Co-Chairs Cleveland and Price, distinguished Commissioners and staff, thank you for the opportunity to participate in today’s hearing. It is an honor to be here alongside esteemed experts on the different panels. I am currently the Director of Biotechnology programs and a Senior Fellow at the Center for Security and Emerging Technology (CSET) at Georgetown University, where I lead our Biotechnology efforts. For most of my career I have studied China’s science and technology (S&T) development and innovation ecosystem, including its efforts to acquire technology and technological know-how, how these efforts have changed over time and the policies and programs China uses to meet its strategic goals. My testimony today will first address the assumptions that are made about innovation in China, the policies and programs it has put in place to grow its national innovation base–especially those related to human capital–and the implications of these policies for the U.S.-China strategic competition. In particular, I will discuss how our systems differ, and how the role of the state impacts and influences all aspects of China’s S&T ecosystem, from universities to its state key labs and its associated industries. I will provide specific examples of how these industry-academia linkages play out in different areas such as AI and biotechnology. Lastly, I’ll offer lessons learned, which include:
- Talent development is essential for Beijing to meet its strategic goals and will be a major piece of US-China competition. China has made talent development and acquisition––including leveraging its diaspora–a central part of its technology development and acquisition strategy since the country’s “opening” around 1978.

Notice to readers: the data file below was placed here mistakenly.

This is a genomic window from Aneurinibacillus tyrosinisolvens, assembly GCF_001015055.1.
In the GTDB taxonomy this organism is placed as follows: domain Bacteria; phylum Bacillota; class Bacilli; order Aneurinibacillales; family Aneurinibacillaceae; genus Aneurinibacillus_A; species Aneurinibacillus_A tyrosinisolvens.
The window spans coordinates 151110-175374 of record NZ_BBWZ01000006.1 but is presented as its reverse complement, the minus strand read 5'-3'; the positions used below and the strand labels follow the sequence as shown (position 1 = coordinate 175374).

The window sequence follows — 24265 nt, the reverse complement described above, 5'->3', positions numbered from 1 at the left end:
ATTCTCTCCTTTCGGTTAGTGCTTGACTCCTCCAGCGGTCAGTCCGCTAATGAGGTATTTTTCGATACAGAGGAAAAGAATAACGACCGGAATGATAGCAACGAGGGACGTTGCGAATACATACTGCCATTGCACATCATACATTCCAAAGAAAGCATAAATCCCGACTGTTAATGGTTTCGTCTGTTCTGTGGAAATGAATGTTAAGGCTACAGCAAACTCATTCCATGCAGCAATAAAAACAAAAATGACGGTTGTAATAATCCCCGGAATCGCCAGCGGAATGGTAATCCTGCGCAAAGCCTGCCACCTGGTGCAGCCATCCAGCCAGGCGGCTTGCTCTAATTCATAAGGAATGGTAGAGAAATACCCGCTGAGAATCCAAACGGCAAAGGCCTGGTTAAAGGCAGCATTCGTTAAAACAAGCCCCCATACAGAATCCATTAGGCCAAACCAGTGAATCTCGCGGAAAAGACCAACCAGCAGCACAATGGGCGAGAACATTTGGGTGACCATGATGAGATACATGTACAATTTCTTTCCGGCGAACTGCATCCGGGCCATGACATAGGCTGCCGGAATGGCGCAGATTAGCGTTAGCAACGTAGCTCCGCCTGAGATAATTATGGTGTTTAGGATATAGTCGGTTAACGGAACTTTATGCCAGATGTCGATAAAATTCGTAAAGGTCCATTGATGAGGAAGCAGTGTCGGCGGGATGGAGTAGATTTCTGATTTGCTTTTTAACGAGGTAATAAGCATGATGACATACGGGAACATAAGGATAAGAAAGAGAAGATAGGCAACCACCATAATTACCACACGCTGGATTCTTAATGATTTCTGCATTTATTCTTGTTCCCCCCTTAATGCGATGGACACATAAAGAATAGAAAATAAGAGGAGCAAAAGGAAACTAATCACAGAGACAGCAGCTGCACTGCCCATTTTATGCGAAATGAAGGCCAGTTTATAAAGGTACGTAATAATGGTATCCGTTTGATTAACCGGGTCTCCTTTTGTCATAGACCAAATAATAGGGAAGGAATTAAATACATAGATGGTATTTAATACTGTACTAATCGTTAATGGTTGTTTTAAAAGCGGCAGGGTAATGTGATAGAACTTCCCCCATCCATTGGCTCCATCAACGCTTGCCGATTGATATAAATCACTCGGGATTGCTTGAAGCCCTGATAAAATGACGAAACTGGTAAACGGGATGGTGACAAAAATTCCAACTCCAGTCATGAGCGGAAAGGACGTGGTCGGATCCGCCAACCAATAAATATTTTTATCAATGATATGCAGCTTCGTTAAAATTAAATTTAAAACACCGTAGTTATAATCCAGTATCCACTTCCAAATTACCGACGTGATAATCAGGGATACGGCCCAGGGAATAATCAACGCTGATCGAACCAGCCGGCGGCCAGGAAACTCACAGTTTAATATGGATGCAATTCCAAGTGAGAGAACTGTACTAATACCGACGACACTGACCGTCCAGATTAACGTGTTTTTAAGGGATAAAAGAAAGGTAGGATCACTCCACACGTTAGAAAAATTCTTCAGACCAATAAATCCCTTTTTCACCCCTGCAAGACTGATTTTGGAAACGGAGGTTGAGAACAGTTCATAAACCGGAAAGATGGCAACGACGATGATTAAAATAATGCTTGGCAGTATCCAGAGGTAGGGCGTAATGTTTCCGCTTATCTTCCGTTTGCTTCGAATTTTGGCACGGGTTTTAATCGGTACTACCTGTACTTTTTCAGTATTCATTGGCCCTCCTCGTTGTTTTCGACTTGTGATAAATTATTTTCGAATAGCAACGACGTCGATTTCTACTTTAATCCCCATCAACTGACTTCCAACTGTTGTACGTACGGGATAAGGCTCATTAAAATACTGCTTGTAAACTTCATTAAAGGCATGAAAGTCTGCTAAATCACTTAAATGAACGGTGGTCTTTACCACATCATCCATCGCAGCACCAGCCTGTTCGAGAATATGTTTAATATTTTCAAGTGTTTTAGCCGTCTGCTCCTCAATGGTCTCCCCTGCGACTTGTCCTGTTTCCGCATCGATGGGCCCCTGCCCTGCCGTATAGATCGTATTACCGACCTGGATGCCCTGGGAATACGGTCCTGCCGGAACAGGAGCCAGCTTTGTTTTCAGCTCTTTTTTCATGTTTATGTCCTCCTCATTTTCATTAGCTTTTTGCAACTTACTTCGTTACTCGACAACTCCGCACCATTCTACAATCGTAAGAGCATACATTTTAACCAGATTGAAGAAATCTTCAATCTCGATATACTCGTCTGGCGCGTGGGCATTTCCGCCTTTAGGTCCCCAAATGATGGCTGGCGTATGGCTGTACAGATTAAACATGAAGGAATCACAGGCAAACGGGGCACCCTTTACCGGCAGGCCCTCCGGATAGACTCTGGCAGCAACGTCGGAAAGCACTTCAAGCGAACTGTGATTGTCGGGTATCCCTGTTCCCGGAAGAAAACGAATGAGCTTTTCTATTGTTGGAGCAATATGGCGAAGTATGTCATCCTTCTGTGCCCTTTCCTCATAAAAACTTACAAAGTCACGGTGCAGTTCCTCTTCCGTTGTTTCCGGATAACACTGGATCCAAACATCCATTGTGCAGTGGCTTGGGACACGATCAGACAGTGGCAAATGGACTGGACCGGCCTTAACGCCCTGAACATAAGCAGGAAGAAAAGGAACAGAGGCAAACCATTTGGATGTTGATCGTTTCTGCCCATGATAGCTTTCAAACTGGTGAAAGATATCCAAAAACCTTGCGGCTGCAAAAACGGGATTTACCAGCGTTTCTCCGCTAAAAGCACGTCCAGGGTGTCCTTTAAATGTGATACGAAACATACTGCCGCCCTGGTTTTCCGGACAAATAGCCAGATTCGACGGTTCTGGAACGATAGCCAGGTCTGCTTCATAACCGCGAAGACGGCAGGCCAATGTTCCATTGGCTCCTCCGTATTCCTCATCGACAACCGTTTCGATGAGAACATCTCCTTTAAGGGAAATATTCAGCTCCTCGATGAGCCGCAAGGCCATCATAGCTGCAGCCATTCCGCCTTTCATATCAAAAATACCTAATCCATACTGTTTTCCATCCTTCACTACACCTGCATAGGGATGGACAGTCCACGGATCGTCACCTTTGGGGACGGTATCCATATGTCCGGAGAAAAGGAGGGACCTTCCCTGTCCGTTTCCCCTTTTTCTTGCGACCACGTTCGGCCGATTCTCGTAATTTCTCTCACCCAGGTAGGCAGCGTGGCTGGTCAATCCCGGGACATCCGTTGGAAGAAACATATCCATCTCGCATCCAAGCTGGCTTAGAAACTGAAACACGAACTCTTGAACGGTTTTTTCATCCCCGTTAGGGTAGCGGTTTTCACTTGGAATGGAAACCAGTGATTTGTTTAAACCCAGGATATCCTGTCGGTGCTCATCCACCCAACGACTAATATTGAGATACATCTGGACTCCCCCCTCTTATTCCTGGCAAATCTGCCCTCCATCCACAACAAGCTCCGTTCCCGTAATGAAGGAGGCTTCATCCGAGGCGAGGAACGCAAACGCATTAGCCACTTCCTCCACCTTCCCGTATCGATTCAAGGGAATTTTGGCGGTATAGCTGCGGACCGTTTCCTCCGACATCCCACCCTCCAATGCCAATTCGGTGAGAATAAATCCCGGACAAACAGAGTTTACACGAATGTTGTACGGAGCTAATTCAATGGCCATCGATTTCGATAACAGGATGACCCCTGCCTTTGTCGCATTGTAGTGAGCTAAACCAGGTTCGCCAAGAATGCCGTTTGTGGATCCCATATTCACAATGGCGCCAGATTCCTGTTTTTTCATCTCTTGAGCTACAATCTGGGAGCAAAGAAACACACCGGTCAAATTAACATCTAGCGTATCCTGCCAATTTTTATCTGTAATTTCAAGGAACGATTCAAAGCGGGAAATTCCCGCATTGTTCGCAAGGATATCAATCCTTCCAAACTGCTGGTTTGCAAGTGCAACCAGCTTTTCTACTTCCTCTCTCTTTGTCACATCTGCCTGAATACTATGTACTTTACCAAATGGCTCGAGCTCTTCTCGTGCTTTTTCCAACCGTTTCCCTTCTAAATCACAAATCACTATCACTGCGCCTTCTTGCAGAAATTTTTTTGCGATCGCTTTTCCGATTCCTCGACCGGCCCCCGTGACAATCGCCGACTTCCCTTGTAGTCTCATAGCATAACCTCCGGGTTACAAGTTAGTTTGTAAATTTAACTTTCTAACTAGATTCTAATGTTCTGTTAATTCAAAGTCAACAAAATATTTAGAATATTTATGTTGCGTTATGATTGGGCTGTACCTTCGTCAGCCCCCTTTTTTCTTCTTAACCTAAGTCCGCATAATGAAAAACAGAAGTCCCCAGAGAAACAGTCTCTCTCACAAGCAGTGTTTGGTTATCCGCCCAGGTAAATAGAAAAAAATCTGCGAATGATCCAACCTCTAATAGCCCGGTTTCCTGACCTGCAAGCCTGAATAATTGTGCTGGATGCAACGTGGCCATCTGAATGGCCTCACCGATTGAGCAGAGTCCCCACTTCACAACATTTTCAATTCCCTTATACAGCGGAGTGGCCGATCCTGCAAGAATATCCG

- China’s system is not the same. It takes a holistic approach to developing technology—blurring the lines between public, private, civilian and military. Our policies and mitigation strategies need to reflect this reality.
- We must not conflate return on investment (ROI) and commercial success with innovation. Sometimes China’s goals are ROI and commercial success, but meeting its strategic goals––even in the commercial area in the short term––does not necessarily mean return on investment or commercial success. Beijing has shown a willingness to accept inefficiencies to meet broader goals. An example of this is its development of 5G and DNA sequencing.
- China will gain the advantage in technology competition if we don’t acknowledge and address those areas where national security and market forces diverge.
- Giving scientists a problem to solve is not the same as giving them a solution. Political control is not the same as scientific control. Scientists––and innovation––will thrive with funding, lab space and freedom to pursue their craft.
- Regardless of their personal views, Chinese scientists, businesspeople and officials have to respond to the government or security services if they are asked for information or data. China intimidates and harshly silences its critics—this has only grown more so in the past few years. This increasingly includes its citizens abroad.